About three years ago, Seyeon Lee was invited by CenterState CEO, an economic development organization in Syracuse, to help design a women’s wellness center on the North Side of the city. Lee, an associate professor of environmental and interior design…
Monmonier Explores Advances in Mapping under U.S. Patent System
Mark Monmonier’s newest book, “Patents and Cartographic Inventions: A New Perspective for Map History,” examines how developments in the U.S. patent system in the 19th and early 20th centuries have shaped innovations of map use. Monmonier reveals that devices and techniques introduced during this time period have been largely ignored by map historians.
Monmonier is Distinguished Professor of Geography in the Maxwell School. He has written extensively on the use of maps for surveillance and as analytical and persuasive tools in environmental science, journalism, politics and public administration. He teaches classes on map design, environmental cartography and graduate-level research design.
Monmonier’s inspiration for the book stemmed in part from his experience editing “Cartography in the Twentieth Century,” a million-word encyclopedia published as Volume Six of the “History of Cartography.” His subsequent research for “Patents and Cartographic Inventions” was partially funded by a grant from the National Science Foundation. The book has been published by Palgrave Macmillan in the series Palgrave Studies in the History of Science and Technology.
Through his research, Monmonier draws parallels between securing a patent and achieving publication in an academic journal. Though both processes demand rigorous evaluation, Monmonier observes a lack of crossover between these two “parallel literatures.” He notes that the academic community tends to display little interest in the patent process, which he sees as a “philosophical divide between inventors seeking an intellectual property right and researchers seeking improved understanding of how maps work, as well as recognition from fellow scholars.” By introducing the patent system perspective into the academic literature, Monmonier begins to bridge the gap between the two sectors.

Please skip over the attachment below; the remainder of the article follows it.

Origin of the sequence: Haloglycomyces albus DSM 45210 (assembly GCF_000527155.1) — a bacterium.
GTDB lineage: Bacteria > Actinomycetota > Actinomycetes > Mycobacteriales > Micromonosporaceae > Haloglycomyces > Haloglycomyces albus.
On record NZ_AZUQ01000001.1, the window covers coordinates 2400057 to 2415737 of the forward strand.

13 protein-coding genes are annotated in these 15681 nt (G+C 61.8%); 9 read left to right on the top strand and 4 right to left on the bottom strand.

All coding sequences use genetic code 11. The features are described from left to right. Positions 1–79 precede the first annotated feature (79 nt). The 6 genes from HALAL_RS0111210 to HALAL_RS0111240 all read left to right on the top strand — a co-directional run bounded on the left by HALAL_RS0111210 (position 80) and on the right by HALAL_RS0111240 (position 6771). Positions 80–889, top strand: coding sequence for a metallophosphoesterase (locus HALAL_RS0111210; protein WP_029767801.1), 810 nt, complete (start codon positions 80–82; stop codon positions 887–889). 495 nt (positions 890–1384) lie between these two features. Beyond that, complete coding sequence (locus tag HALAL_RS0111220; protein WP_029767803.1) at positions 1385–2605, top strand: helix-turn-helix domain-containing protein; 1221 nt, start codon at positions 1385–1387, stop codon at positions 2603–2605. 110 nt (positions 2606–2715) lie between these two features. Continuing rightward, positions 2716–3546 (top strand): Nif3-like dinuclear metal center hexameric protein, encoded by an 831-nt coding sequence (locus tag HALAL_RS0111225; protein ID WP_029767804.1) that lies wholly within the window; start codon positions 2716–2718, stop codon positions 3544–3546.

“Patents and Cartographic Inventions” focuses on techniques intended to promote the efficient use of maps and geographic information, techniques such as folding conventions, electric mall maps and the mechanical precursors to GPS navigation systems. In doing so, Monmonier illuminates the clever, but occasionally quirky, contributions of patent-seekers to modern cartography.
Monmonier offers his readers an understanding of the role of the U.S. patent system in advancing cartography, including the roles of patent examiners as editors and patent attorneys as ghost writers. He encourages academics to further consider patentees’ contributions, noting that their pursuit of recognition by the U.S. Patent and Trademark Office “addresses a shared need for achievement that motivates inventors and scholars alike.”